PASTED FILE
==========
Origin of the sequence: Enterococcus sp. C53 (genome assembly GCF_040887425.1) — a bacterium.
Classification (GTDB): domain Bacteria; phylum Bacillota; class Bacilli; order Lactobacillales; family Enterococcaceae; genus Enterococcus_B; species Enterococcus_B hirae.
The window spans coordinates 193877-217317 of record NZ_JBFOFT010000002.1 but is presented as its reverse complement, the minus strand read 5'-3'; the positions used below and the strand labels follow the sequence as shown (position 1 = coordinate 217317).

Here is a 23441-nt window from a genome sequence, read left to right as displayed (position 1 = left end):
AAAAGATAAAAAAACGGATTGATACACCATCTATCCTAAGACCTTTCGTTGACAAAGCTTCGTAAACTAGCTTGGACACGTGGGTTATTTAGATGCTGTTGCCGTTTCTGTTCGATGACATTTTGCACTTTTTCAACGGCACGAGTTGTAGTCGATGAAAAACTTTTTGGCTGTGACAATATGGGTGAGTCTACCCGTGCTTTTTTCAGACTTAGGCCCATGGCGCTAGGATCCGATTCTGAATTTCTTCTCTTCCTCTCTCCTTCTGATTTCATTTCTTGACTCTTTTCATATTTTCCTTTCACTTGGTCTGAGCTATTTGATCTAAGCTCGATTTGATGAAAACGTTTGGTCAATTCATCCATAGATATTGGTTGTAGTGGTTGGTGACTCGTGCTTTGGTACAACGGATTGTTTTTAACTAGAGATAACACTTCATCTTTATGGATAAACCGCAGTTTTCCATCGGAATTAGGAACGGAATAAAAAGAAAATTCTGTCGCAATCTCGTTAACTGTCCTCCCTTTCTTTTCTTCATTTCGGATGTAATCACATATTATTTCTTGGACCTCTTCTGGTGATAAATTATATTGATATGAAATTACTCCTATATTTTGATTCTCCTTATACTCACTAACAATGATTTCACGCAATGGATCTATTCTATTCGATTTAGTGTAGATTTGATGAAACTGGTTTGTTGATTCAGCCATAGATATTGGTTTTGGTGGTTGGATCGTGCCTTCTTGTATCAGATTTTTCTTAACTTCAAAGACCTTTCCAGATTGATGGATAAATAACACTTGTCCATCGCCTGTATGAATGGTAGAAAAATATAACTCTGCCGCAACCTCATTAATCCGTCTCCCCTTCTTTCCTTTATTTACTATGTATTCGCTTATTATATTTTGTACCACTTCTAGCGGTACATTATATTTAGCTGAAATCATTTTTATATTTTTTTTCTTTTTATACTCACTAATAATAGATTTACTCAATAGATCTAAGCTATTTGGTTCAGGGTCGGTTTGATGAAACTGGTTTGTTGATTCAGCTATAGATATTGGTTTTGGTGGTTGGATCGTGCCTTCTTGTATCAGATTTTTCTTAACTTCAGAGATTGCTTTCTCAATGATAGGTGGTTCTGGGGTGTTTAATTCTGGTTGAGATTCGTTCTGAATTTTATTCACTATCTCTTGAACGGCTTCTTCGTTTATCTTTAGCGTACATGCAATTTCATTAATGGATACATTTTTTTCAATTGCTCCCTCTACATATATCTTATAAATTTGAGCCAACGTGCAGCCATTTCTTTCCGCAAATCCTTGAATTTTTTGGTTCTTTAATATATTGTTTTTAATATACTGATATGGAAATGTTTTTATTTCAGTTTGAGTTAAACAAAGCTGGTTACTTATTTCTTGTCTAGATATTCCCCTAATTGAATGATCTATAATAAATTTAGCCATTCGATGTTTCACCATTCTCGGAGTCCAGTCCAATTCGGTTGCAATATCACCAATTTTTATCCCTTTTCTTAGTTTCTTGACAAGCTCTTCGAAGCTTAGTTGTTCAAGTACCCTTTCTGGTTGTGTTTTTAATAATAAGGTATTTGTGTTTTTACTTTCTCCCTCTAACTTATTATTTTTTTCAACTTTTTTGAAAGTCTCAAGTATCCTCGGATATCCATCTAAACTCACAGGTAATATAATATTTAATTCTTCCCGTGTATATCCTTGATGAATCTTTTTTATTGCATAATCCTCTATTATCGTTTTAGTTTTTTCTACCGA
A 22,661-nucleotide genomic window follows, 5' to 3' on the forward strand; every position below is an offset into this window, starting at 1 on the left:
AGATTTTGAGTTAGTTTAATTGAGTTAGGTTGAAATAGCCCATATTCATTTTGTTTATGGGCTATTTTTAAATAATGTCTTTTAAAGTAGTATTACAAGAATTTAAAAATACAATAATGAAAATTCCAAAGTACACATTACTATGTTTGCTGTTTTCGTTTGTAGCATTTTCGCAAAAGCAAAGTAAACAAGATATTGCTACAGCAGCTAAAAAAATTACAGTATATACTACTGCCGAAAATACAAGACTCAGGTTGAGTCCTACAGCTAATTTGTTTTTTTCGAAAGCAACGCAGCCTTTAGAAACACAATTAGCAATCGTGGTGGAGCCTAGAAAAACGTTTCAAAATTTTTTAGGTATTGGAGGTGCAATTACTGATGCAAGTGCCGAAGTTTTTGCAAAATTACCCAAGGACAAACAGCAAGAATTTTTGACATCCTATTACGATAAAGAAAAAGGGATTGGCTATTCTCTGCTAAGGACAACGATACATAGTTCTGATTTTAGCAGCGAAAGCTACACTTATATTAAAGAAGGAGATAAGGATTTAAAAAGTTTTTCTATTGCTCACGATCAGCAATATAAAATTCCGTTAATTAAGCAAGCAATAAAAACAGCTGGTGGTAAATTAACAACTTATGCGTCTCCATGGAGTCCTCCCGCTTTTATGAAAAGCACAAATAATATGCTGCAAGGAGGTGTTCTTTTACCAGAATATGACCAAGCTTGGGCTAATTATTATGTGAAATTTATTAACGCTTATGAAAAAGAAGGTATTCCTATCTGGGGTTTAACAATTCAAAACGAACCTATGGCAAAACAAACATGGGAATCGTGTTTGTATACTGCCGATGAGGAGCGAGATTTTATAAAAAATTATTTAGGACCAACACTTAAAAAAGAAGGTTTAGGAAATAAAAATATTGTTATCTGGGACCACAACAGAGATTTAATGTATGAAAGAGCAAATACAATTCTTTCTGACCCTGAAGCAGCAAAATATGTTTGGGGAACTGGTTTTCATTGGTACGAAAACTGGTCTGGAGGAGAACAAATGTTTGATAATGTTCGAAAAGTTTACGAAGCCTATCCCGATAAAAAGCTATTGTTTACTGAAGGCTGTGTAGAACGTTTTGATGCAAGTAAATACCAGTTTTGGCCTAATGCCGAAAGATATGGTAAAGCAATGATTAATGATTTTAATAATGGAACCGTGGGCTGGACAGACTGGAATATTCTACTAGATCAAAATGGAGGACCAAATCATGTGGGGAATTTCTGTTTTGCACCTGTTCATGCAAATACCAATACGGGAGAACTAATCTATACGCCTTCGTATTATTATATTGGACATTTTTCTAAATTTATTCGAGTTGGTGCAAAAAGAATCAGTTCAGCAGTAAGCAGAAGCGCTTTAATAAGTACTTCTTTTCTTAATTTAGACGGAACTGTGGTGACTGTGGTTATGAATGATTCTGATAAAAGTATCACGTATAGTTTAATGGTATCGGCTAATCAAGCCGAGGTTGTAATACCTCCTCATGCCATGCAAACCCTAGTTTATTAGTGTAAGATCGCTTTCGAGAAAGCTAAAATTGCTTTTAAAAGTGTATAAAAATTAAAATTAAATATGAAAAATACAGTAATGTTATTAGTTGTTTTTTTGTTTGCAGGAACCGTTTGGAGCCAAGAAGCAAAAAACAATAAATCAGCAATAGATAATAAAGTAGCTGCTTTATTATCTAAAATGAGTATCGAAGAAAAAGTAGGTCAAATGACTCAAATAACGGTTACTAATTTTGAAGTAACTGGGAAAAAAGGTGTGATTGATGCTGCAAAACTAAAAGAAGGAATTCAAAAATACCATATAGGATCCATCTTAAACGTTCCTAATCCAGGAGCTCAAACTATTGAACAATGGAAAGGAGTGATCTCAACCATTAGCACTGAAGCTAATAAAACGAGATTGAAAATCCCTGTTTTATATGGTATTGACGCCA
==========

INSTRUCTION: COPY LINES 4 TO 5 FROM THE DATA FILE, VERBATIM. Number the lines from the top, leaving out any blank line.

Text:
Here is a 23441-nt window from a genome sequence, read left to right as displayed (position 1 = left end):
AAAAGATAAAAAAACGGATTGATACACCATCTATCCTAAGACCTTTCGTTGACAAAGCTTCGTAAACTAGCTTGGACACGTGGGTTATTTAGATGCTGTTGCCGTTTCTGTTCGATGACATTTTGCACTTTTTCAACGGCACGAGTTGTAGTCGATGAAAAACTTTTTGGCTGTGACAATATGGGTGAGTCTACCCGTGCTTTTTTCAGACTTAGGCCCATGGCGCTAGGATCCGATTCTGAATTTCTTCTCTTCCTCTCTCCTTCTGATTTCATTTCTTGACTCTTTTCATATTTTCCTTTCACTTGGTCTGAGCTATTTGATCTAAGCTCGATTTGATGAAAACGTTTGGTCAATTCATCCATAGATATTGGTTGTAGTGGTTGGTGACTCGTGCTTTGGTACAACGGATTGTTTTTAACTAGAGATAACACTTCATCTTTATGGATAAACCGCAGTTTTCCATCGGAATTAGGAACGGAATAAAAAGAAAATTCTGTCGCAATCTCGTTAACTGTCCTCCCTTTCTTTTCTTCATTTCGGATGTAATCACATATTATTTCTTGGACCTCTTCTGGTGATAAATTATATTGATATGAAATTACTCCTATATTTTGATTCTCCTTATACTCACTAACAATGATTTCACGCAATGGATCTATTCTATTCGATTTAGTGTAGATTTGATGAAACTGGTTTGTTGATTCAGCCATAGATATTGGTTTTGGTGGTTGGATCGTGCCTTCTTGTATCAGATTTTTCTTAACTTCAAAGACCTTTCCAGATTGATGGATAAATAACACTTGTCCATCGCCTGTATGAATGGTAGAAAAATATAACTCTGCCGCAACCTCATTAATCCGTCTCCCCTTCTTTCCTTTATTTACTATGTATTCGCTTATTATATTTTGTACCACTTCTAGCGGTACATTATATTTAGCTGAAATCATTTTTATATTTTTTTTCTTTTTATACTCACTAATAATAGATTTACTCAATAGATCTAAGCTATTTGGTTCAGGGTCGGTTTGATGAAACTGGTTTGTTGATTCAGCTATAGATATTGGTTTTGGTGGTTGGATCGTGCCTTCTTGTATCAGATTTTTCTTAACTTCAGAGATTGCTTTCTCAATGATAGGTGGTTCTGGGGTGTTTAATTCTGGTTGAGATTCGTTCTGAATTTTATTCACTATCTCTTGAACGGCTTCTTCGTTTATCTTTAGCGTACATGCAATTTCATTAATGGATACATTTTTTTCAATTGCTCCCTCTACATATATCTTATAAATTTGAGCCAACGTGCAGCCATTTCTTTCCGCAAATCCTTGAATTTTTTGGTTCTTTAATATATTGTTTTTAATATACTGATATGGAAATGTTTTTATTTCAGTTTGAGTTAAACAAAGCTGGTTACTTATTTCTTGTCTAGATATTCCCCTAATTGAATGATCTATAATAAATTTAGCCATTCGATGTTTCACCATTCTCGGAGTCCAGTCCAATTCGGTTGCAATATCACCAATTTTTATCCCTTTTCTTAGTTTCTTGACAAGCTCTTCGAAGCTTAGTTGTTCAAGTACCCTTTCTGGTTGTGTTTTTAATAATAAGGTATTTGTGTTTTTACTTTCTCCCTCTAACTTATTATTTTTTTCAACTTTTTTGAAAGTCTCAAGTATCCTCGGATATCCATCTAAACTCACAGGTAATATAATATTTAATTCTTCCCGTGTATATCCTTGATGAATCTTTTTTATTGCATAATCCTCTATTATCGTTTTAGTTTTTTCTACCGA